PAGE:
Why DFM?

Designing for Manufacturability

I had a meeting with a potential client last week (I meet with about 5-8 a week.). The product idea is interesting, but the methodology they are using to develop the product was all wrong. I suggested to him the way we do product development. As soon as possible we integrate in DFM (Design For Manufacturability). After the meeting, I received this article via email from another potential client. In brief, this article talks about why Kickstarter campaigns are delayed. Lack of DFM is one of the reasons.

Integrating in DFM (Design For Manufacturability) into the product development is key. Why? We receive product designs from customers that look awesome in SolidWorks, but can not be manufactured without alterations. This is a disappointment to them. On the bright side, the integration of DFM and design becomes a collaboration between the product designer, engineers and the customer. The collaboration does not stop there. When we start the tooling process we also collaborate. The factory is a key partner in this; they construct the tooling and assembly line for the client. It is too easy for customers to think that all they need is a design, and that is where their participation ends.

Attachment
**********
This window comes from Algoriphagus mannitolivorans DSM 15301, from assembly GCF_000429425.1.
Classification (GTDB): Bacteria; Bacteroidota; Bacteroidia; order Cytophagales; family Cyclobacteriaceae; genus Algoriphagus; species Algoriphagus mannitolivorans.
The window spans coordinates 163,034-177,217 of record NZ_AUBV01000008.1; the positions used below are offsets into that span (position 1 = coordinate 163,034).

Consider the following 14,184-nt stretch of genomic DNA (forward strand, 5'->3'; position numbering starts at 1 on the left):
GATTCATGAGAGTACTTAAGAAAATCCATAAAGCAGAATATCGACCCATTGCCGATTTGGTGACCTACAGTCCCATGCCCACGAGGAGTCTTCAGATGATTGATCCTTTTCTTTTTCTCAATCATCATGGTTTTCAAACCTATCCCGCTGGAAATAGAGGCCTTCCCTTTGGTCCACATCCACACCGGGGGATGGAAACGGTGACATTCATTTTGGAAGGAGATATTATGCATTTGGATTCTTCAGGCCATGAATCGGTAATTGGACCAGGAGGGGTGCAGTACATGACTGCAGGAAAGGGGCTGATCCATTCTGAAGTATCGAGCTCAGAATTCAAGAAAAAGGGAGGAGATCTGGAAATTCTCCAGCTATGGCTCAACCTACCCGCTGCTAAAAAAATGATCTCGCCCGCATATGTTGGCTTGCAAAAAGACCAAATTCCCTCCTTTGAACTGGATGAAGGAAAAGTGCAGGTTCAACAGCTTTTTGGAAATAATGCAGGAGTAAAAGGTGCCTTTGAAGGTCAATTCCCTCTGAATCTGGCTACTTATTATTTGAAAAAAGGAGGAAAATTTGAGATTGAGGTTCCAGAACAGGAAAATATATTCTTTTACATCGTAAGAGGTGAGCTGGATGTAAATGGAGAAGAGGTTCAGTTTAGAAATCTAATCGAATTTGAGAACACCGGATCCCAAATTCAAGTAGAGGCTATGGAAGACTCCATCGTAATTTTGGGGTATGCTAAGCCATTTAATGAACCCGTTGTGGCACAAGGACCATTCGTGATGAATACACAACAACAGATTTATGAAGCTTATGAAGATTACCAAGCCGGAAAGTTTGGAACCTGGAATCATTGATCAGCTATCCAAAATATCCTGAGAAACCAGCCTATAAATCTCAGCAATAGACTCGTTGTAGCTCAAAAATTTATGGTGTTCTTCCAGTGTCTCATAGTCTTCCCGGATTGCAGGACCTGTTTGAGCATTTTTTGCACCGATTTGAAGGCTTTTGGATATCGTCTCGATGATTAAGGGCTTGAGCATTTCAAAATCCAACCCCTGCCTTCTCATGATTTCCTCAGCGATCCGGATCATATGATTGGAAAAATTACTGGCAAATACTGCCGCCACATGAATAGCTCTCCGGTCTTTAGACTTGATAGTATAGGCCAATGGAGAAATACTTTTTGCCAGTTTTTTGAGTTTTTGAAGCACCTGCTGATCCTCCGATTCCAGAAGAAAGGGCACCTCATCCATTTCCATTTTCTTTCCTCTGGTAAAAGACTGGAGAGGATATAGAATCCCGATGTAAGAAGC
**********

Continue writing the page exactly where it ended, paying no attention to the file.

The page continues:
Manufacturing is a collaboration between clients, factory partners, product designers, engineers and project management.

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